Testamentary capacity relates to whether a person was mentally capable of making a will. Where there is any question as to a deceased person’s testamentary capacity at the time of drawing up their will, there is the possibility that someone can contest the will. The legal term for someone making a will is ‘testator’.
Indicators A Testator Lacks Testamentary CapacityWhen a will is challenged on the grounds of testamentary capacity, the court looks at several factors to determine the truth of the matter. Where someone has always communicated their intentions with their loved ones regarding their last will and testament, it is likely that they would not alter that will without disclosiing and explaining that fact. Factors the court considers when determining testamentary capacity include:
- Whether there was a reason for a will change;
- Any mental dsorder, including confusion, delusions, vascular dementia, the testator may have had;
NSW Law Society GuidelinesThere are guidelines set out by the NSW Law Society which inform solicitors around testamentary capacity. These guidelines help solicitors to recognize whether their client has the mental acumen to successfully make a will. There are precautionary measures that can be put in place to ensure that the will is valid. One such measure is reading the will out loud and asking open questions of the client. These questions may include reminding the solicitor of their assets, the number of children they have and what they want to do in their will. Awareness or agreement cannot be successfully demonstrated by a nod of the client’s head.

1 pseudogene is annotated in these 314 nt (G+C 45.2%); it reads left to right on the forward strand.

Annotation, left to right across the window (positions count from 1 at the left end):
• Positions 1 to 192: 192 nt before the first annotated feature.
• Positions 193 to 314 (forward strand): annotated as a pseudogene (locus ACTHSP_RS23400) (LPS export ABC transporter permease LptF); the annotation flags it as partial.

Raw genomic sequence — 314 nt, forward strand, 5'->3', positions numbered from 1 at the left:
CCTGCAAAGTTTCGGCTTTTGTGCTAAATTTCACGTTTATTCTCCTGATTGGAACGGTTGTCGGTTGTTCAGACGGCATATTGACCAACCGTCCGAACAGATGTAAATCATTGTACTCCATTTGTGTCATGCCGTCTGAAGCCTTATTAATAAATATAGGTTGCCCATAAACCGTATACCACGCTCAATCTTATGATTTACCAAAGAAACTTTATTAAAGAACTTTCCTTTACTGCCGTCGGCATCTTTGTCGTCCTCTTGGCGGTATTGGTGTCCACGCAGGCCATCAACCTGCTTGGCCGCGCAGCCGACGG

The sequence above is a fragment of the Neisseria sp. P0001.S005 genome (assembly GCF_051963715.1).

Testamentary Capacity Is In DoubtIt isn’t always obvious whether a client has the capacity to make a will, so lawyers must investigate the matter by speaking to interested parties, including medical personnel. These investigations involve extra work for the lawyer, often taking more time and substantially increasing the costs. The solicitor is obliged to investigate, though, because in the event that the will is challenged after the testator dies, the court will want to confrm that their legal representative worked through the NSW Law Society guidelines to identify the factors contained within those guidelines. This investigation is particularly important if the testator was a nursing home resident.
The Test For Testamentary CapacityBack in 1870, an English case birthed the test for testamentary capacity. The case was Banks v Goodfellow. In that case, the judge said that a person making a will had to understand:
- What it meant to make a will;
- What assets they possessed to leave to beneficiararies, including funds in their bank accounts, investments, real estate, etc; and
- Who they might have a moral obligation to provide for after they died and who could possibly make a claim against their estate.